Filed under Tips & Tools on May 30, 2008
Tagged: Chronicles of Jord, fantasy fiction, Janner Kohl, magic, world-building
If you haven’t read my previous posts on building a fantasy fiction world, you’ve missed out on discussions about using geography to support your story, integrating the history of your fantasy world without resorting to large information dumps, and creating dynamic inter-character relationships by developing cultural factors like race, religion, government and social mores. Of course, it wouldn’t be a fantasy world without magic.
Much like methods for world-building, how a writer handles magic generally falls somewhere between two poles: a system of extensive rules or no explanation whatsoever. Unlike world-building, where you can find a happy medium somewhere along the continuum, if you stray too far from the poles with magic, you’ll end up with confused and dissatisfied readers.
Rules provide consistency
Creating a system of rules does not mean turning your story into a RPG sourcebook. Establishing distinct boundaries provides consistency to the use of magic, and prevents the writer from creating a deus ex machina. Factors to consider include:
- Who possesses/uses magic and who doesn’t or can’t
- What is the source of magic
- How do the people that use magic access it
- What are the limits of magic
The SFWA has a lengthy (if not exhaustive) list of questions to ask yourself regarding magic and world-building.
I use two different systems of magic in the Chronicles of Jord. Dragon magic is a collection of destructive, manipulative spells and rituals. It corrupts those who use it, is forbidden by religious law and feared by the general populace.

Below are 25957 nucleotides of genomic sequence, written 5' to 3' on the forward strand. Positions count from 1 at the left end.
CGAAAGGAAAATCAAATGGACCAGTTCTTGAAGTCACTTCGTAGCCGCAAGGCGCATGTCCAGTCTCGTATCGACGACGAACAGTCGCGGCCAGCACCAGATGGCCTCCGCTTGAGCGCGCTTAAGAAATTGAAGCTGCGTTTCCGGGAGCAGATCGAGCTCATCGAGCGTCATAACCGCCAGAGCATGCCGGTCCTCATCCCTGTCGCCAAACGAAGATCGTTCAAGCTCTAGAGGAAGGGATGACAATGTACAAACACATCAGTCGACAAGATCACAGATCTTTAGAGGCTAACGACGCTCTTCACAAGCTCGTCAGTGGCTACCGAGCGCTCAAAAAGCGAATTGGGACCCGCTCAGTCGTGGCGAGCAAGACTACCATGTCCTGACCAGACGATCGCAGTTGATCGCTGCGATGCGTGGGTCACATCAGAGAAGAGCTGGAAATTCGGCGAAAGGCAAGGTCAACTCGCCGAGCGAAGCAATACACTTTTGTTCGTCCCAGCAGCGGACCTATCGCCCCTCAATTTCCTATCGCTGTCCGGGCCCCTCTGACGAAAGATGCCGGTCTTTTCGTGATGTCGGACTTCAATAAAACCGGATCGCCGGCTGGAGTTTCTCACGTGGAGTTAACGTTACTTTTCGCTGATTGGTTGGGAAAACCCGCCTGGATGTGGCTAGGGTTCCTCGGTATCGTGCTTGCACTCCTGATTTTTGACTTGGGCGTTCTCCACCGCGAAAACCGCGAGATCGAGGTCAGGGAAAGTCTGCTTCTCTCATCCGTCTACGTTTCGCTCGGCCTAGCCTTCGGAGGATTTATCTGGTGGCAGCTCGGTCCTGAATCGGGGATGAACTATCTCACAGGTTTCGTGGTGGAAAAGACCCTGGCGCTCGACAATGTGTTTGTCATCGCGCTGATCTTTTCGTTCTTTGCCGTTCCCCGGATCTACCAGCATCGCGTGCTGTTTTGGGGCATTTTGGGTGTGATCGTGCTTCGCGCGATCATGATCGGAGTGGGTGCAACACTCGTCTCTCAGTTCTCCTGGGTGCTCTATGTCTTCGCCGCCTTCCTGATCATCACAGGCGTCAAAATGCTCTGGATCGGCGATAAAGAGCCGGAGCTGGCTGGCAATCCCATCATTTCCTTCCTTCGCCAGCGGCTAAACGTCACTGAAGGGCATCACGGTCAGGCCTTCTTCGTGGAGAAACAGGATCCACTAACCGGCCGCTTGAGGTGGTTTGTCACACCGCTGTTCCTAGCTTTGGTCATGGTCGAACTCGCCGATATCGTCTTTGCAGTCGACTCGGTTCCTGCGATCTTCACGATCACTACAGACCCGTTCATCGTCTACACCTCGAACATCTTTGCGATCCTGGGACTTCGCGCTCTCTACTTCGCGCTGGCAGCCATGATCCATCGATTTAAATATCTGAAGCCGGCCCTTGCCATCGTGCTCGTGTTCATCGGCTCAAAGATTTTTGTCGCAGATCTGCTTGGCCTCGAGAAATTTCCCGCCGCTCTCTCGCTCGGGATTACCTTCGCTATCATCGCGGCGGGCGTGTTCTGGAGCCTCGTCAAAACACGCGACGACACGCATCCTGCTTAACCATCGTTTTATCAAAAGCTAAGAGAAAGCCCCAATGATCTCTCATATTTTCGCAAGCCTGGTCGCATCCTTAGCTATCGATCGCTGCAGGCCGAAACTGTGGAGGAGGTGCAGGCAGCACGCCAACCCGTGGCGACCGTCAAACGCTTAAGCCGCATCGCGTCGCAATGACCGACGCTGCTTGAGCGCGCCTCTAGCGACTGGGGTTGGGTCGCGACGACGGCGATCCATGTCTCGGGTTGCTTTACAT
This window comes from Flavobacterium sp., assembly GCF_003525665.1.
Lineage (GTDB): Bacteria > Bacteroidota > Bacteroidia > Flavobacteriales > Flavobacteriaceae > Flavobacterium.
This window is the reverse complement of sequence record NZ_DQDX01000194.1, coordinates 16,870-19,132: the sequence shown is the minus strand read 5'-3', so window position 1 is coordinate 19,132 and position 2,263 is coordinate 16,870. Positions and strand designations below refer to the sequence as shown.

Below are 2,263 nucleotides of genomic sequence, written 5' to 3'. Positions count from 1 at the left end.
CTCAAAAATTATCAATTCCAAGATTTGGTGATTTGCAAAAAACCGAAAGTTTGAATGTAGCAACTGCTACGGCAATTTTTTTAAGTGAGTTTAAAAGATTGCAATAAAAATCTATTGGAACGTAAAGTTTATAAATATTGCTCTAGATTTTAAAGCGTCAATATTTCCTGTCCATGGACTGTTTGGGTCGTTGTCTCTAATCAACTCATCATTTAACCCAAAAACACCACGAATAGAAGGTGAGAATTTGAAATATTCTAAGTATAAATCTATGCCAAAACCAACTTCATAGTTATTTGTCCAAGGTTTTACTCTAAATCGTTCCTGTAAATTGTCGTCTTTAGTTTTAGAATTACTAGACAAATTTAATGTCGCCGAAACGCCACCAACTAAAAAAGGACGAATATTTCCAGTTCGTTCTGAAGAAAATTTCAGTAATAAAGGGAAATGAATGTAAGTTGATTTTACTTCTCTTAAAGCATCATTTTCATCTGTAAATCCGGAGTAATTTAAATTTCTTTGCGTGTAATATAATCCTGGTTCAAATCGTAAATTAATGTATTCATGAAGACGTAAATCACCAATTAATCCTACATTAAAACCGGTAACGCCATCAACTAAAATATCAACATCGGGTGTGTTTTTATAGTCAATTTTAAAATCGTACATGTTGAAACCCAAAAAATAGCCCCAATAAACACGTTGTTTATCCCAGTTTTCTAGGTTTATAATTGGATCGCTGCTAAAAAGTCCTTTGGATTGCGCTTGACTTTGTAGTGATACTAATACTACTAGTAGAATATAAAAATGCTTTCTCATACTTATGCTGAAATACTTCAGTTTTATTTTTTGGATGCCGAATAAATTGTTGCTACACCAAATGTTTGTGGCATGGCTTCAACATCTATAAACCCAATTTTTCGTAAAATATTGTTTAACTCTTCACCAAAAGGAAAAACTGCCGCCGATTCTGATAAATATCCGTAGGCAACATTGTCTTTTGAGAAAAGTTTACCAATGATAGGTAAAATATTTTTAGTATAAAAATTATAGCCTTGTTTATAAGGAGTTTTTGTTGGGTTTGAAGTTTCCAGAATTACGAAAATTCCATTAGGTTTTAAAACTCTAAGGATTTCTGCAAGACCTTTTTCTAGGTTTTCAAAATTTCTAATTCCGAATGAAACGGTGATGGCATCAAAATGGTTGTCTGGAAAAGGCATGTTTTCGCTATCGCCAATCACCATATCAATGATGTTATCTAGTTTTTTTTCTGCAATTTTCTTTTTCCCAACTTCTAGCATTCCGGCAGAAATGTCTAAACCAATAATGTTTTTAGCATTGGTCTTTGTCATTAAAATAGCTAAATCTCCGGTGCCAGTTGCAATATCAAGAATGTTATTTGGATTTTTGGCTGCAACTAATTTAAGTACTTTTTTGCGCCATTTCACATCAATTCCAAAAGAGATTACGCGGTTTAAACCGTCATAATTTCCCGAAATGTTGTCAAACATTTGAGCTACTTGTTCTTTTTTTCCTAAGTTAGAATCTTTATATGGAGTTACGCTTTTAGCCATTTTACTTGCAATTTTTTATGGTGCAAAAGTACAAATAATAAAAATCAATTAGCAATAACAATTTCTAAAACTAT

The other type of magic comes in the form of specific powers granted by the blessings of Jord. I have yet to fully develop the rules for this system, as it doesn’t become a factor until the second book in the series.
The movie Stranger Than Fiction, starring Will Ferrell and Emma Thompson, centered on a fantastical event, wherein the author of a novel (played by Thompson) unknowingly takes control of the life of an IRS agent (played by Ferrell) through the narrative of her writing. The movie never attempted to explain this obvious magic. Yet I left the theater entirely satisfied. At no point during the movie was my suspension of belief disrupted. Why?
I could only conclude that the authenticity of the characters’ reactions to the magic sold me. The lesson for fantasy fiction writers: if you want to eschew consistency through the establishment of rules, you better have strong characters that generate plausibility through their interactions with magic.
I left magic mysterious and unexplained in my Janner Kohl stories. This is because magic is fading/has faded from the world, and the impact of it’s occasional appearance is heightened by the lack of consistency.
Consistency in how magic operates in a fantasy fiction world does not invalidate the wonder and mysteriousness of it. However, if you choose not to provide a framework of rules, make sure your characters’ reactions provide the authenticity necessary to keep your readers from feeling cheated. Magic is the element that separates fantasy fiction from other genres. It deserves as much consideration as the other facets of world-building. How would you implement magic in your fantasy fiction world?